For several months, Goodell has been speaking to many people inside and outside the N.F.L. about whether and how to get Kaepernick a tryout. Harry Edwards, the longtime civil rights activist and a confidant to N.F.L. players, said he had been talking to Goodell for two years about setting up a workout for Kaepernick.
Edwards said the tryout would help show whether Kaepernick even wants to play football.
Teams should “come in and see what kind of condition he’s in, whether or not he is interviewing fine, if he’s truly interested in playing and so forth and so on, because those questions are out there,” said Edwards, an emeritus professor of sociology at the University of California, Berkeley.
Some team owners are less than enthusiastic about seeing Kaepernick connected to the league again. When the N.F.L. reached the deal to end Kaepernick’s grievance in February, more than a few owners felt that the league could finally move on from the controversy.
“There is one less issue for Roger to deal with,” one owner said at the time. “It takes the energy out of the anthem issue.”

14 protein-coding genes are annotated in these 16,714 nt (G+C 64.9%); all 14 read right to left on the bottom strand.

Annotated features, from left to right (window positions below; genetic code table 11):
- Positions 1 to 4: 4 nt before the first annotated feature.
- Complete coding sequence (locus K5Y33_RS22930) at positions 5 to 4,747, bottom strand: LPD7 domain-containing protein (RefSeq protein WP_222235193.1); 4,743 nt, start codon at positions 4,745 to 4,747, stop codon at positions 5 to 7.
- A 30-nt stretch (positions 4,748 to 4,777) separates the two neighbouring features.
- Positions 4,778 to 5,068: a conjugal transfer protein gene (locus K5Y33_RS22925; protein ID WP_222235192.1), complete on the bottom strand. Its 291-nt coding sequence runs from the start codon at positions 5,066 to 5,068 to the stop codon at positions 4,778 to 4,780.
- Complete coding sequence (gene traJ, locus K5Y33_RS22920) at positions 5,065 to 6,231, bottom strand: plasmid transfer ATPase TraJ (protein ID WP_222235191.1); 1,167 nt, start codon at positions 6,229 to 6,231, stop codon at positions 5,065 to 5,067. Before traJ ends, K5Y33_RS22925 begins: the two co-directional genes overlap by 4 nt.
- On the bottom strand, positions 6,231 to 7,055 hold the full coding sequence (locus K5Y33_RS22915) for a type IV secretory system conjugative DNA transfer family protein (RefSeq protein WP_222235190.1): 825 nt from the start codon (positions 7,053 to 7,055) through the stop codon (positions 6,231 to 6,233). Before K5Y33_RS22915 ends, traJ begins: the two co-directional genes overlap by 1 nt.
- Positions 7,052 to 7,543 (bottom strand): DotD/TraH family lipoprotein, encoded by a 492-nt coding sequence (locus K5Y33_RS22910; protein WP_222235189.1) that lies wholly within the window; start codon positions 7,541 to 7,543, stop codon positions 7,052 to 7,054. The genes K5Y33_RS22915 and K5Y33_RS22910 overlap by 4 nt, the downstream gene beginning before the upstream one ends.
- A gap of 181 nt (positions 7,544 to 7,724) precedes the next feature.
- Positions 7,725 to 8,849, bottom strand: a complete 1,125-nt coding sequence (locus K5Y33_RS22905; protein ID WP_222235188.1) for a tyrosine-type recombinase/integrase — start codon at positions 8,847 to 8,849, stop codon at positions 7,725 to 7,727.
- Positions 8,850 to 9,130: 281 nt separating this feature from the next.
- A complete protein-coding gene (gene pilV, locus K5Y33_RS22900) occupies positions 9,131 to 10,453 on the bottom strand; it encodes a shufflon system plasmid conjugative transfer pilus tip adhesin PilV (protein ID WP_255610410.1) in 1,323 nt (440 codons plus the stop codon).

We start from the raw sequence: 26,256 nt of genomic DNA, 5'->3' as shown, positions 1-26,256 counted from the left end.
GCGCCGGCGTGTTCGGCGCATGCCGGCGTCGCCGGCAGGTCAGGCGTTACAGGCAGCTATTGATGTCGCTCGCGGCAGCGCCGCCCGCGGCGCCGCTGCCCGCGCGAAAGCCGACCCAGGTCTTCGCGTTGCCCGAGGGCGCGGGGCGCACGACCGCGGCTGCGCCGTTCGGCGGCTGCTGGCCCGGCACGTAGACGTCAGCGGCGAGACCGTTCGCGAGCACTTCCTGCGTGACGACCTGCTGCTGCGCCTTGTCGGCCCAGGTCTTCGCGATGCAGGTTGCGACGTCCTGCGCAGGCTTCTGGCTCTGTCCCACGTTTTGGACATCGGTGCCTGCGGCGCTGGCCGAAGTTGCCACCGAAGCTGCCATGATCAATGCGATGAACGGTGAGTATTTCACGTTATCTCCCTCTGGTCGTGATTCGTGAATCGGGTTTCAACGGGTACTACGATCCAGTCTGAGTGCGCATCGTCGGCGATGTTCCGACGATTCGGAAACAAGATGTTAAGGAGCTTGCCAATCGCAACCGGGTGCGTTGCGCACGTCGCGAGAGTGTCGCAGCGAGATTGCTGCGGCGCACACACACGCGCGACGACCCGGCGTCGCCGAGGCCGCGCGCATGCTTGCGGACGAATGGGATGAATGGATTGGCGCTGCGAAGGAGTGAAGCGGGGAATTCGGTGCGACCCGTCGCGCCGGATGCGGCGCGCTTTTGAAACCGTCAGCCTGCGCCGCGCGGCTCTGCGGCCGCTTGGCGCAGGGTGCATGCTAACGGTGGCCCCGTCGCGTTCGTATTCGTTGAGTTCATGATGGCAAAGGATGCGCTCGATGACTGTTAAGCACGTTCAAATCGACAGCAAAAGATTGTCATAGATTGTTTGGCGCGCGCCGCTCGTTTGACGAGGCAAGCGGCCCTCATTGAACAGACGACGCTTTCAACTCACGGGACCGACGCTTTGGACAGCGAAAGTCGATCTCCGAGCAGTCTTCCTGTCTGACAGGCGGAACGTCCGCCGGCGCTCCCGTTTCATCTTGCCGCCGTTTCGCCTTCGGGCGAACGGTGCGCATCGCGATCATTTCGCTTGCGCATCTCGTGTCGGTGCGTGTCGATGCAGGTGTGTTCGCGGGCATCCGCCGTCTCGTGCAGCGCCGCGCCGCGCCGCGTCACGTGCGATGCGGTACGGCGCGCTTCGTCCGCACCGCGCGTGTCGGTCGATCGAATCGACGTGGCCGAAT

Now some owners are unhappy that the N.F.L. has gone out of its way to help a player who accused them of collusion, cost them millions of dollars in legal fees, and ignited a controversy that media executives say drove down ratings. But during a season when numerous big-name quarterbacks have been sidelined with injuries, Kaepernick, even three years removed from football, is attracting interest.
More than a dozen teams, even those with plenty of quarterbacks on their roster, plan to send representatives to the tryout at the Falcons’ training facility 90 minutes northeast of Atlanta.
The Kansas City Chiefs, who already have four quarterbacks on their roster, will be one of the teams attending the workout. Clark Hunt, the Chiefs owner, said there was no harm in the team doing its due diligence. Now it will be up to Kaepernick, once one of the sport’s brightest young stars, to convince a team that he is still N.F.L.-ready.
“This workout will probably go part of the way toward answering that question,” Hunt said.
Ben Shpigel contributed reporting.